Which Joe gave his name to ‘sloppy joes’? We look at five interesting sandwiches and their lexical origins.
A fairy.‘elves and evil fays’
sprite, pixie, elf, imp, brownie, puckView synonyms
- ‘It didn't display any fiendish goblin or conniving fay, which disappointed me.’
- ‘They danced and played like forest Druids and lyrical fays, changing shape and shifting in a series of brilliant colors, fluidly morphing over and over, never the same thing twice.’
- ‘The fays had decided that the two humans were far more interesting than the peryton and gnome (who were still fighting it out) and had begun tangling themselves in Abigail's hair.’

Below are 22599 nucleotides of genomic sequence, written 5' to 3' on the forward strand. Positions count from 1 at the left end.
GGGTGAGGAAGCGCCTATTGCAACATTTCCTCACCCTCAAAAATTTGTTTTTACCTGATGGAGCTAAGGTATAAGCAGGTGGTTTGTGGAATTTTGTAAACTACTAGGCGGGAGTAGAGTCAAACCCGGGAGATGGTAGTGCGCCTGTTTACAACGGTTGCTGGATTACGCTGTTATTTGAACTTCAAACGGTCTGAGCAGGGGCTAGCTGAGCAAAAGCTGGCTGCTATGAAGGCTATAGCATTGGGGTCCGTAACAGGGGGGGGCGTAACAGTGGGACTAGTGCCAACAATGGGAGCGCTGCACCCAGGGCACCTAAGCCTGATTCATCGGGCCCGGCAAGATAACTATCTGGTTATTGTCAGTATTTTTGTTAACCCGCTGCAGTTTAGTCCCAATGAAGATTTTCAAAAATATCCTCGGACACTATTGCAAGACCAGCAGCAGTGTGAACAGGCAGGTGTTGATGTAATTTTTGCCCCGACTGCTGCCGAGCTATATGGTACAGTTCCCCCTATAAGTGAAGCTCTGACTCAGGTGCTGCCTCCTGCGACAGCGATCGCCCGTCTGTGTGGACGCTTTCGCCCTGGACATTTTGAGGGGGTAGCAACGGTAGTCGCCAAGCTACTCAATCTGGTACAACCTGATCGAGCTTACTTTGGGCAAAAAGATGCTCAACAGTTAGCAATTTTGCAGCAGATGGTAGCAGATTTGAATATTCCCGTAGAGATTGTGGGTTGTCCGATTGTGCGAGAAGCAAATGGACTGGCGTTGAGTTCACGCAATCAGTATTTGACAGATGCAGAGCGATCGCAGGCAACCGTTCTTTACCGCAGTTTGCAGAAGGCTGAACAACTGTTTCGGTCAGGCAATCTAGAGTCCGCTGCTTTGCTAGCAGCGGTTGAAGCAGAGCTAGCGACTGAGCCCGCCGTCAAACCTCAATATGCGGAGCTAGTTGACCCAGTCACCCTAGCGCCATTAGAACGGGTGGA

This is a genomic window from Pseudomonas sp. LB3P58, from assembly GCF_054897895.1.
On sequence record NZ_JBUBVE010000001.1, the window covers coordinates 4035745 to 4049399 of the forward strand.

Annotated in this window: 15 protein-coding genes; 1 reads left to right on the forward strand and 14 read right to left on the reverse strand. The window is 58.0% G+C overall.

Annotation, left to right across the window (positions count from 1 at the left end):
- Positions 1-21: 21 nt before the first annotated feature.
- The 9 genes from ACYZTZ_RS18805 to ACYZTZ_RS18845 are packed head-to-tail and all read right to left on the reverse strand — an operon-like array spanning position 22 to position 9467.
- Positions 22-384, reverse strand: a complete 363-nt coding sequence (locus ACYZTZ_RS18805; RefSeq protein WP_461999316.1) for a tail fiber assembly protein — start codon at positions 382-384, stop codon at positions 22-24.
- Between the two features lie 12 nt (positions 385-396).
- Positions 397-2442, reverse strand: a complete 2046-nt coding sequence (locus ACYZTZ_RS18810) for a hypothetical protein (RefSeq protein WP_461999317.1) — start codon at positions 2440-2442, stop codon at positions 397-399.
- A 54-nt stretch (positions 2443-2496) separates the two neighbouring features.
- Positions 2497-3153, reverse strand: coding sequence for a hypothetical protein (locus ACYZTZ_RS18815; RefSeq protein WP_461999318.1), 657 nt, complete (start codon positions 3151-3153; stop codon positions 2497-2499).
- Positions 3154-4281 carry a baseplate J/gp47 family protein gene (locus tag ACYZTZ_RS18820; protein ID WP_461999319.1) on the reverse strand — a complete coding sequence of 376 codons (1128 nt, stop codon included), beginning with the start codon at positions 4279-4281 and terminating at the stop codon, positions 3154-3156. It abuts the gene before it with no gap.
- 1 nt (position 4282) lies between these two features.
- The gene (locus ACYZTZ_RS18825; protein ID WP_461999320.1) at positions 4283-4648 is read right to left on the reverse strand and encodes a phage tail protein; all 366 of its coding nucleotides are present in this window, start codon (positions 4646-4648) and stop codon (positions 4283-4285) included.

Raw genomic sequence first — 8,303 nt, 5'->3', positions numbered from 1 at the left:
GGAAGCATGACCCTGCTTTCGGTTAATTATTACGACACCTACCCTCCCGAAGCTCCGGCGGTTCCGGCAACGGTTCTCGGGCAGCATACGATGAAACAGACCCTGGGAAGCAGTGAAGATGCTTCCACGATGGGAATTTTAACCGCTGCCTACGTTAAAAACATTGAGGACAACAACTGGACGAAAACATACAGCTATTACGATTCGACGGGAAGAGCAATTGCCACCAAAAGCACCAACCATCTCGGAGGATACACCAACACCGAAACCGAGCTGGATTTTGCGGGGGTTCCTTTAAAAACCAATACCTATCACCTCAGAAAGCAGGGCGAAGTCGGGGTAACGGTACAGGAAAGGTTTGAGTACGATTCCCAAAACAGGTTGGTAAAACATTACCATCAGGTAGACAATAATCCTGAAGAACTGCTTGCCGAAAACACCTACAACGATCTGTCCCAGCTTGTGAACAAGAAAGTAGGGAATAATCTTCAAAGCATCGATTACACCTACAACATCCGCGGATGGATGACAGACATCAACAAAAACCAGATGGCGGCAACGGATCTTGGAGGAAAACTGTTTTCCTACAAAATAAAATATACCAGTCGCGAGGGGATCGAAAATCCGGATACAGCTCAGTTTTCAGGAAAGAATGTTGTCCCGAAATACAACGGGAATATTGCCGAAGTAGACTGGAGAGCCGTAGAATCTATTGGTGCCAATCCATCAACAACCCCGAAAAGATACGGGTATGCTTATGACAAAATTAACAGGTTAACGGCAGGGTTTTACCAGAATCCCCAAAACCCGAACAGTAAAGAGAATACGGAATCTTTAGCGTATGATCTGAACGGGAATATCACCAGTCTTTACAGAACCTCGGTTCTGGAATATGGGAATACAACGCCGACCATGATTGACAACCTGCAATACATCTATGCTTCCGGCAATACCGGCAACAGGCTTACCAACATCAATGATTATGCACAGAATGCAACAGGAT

Late Middle English: from Old French fae, faie, from Latin fata ‘the Fates’, plural of fatum (see fate). Compare with fairy.
We take a look at several popular, though confusing, punctuation marks.
From Afghanistan to Zimbabwe, discover surprising and intriguing language facts from around the globe.
The definitions of ‘buddy’ and ‘bro’ in the OED have recently been revised. We explore their history and increase in popularity.